Body of Venezuela ex-leader Carlos Andres Perez returns
The body of former Venezuelan President Carlos Andres Perez has arrived in the country, nine months after his death in the US prompted a bitter family feud.
When he died in exile in Miami aged 88, his estranged wife, Blanca Rodriguez de Perez, insisted she had the right to bring his body home.
But his long-term partner, Cecilia Matos, said he had vowed not to return as long as Hugo Chavez was president.
She later relented, saying she would not oppose a burial in Venezuela.
Mrs Perez had obtained a court order to stop him being buried in Miami until the dispute was resolved.
The coffin containing Perez's remains, draped in a Venezuela flag, arrived at Caracas airport late on Tuesday and was met by supporters.
The body was then carried away in a hearse to the capital.
In the US, the remains were kept in a mortuary and temporary mausoleum.
The BBC's Sarah Grainger in Caracas says the burial of the former president will be a very political affair.
His body will lie in state at the headquarters of his Democracy Action party to allow people to pay their respects, before a public funeral on Thursday at a cemetery in the capital.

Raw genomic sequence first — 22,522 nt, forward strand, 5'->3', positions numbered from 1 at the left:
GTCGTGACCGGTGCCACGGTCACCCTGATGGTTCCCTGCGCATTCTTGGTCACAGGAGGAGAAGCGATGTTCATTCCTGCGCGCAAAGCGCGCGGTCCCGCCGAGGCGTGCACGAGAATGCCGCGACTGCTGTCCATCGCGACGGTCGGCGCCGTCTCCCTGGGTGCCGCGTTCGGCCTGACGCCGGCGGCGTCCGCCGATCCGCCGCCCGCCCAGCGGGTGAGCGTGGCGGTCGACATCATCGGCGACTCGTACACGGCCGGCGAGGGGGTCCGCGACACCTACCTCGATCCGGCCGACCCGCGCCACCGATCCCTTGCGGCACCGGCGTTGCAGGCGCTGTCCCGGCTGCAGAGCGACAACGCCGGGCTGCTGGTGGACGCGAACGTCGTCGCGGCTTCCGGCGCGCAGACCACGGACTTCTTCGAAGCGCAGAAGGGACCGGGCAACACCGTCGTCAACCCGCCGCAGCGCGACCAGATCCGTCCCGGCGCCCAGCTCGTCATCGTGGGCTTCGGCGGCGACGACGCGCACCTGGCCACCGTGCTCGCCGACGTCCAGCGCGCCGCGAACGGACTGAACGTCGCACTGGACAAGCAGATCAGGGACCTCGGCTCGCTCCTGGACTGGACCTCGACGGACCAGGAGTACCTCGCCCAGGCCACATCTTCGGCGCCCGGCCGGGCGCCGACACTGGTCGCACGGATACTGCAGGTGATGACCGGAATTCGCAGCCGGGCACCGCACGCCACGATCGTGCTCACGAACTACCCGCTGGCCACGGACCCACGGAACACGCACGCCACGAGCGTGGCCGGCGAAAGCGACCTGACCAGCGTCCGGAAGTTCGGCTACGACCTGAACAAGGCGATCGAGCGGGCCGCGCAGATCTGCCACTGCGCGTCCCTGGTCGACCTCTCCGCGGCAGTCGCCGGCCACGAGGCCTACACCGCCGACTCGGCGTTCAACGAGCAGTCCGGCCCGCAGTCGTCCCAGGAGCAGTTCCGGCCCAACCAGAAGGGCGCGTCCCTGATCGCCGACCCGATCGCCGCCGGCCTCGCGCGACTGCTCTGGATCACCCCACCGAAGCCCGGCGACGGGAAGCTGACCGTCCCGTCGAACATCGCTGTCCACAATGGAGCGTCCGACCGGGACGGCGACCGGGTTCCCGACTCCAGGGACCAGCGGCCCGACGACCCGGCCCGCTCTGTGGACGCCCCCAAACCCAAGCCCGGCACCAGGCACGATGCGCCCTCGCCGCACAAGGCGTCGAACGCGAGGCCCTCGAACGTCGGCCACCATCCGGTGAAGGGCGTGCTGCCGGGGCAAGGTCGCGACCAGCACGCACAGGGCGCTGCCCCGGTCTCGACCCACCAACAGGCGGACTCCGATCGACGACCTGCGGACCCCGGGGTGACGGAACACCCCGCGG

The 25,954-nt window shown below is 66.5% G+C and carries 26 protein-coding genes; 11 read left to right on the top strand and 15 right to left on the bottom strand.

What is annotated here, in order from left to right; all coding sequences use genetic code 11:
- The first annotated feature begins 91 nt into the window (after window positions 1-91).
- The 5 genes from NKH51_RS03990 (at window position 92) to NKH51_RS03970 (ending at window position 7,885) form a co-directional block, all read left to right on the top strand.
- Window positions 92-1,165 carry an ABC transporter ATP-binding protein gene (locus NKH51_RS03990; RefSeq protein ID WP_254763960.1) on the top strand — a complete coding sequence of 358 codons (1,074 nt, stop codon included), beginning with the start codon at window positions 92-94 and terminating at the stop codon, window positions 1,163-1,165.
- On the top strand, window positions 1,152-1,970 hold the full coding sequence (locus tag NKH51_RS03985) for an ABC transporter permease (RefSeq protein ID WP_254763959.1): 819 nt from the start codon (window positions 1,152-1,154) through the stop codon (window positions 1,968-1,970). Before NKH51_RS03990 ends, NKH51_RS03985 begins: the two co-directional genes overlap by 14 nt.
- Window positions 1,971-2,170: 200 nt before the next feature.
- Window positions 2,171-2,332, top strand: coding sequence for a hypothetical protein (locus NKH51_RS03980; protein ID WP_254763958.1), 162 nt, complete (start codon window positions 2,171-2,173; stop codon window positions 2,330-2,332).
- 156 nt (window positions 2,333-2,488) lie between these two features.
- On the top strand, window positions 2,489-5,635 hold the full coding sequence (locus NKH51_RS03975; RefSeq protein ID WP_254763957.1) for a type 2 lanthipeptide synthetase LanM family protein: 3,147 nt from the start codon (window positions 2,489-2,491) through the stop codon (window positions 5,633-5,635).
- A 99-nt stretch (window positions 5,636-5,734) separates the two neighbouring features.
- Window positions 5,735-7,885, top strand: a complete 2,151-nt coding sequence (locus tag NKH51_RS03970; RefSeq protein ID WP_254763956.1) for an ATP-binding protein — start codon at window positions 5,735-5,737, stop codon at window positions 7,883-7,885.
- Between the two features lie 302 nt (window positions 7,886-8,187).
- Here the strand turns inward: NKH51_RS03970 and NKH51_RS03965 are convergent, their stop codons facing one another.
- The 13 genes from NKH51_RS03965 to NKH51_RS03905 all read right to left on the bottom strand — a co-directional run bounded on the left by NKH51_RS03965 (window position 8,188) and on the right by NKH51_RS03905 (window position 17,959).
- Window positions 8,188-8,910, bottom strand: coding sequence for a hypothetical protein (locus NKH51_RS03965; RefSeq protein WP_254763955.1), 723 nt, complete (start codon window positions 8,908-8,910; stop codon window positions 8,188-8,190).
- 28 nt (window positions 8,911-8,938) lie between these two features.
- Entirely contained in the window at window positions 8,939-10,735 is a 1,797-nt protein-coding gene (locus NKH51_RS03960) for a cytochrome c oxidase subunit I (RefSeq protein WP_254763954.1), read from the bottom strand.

Perez was twice Venezuela's president, from 1974 to 1979 and again between 1989 and 1993.
His first term was marked by a transformation of Venezuela's economy because of a sudden increase in oil revenues.
But the second was marred by allegations of corruption.
Forced to leave office in 1993, he was then sentenced to 28 months in prison for misappropriation of public funds.
He spent the first few months in a jail in Caracas, but was then allowed to serve the rest of his term under house arrest. Perez always denied any wrongdoing.
He had survived two coup attempts in 1992, the first of which was led by Mr Chavez, who was then an army lieutenant-colonel.
Based in Miami, Perez fought attempts to extradite him to stand trial for his role in putting down riots in 1989.
He was accused of sending troops into the streets to fire indiscriminately on protesters during the so-called Caracazo riots.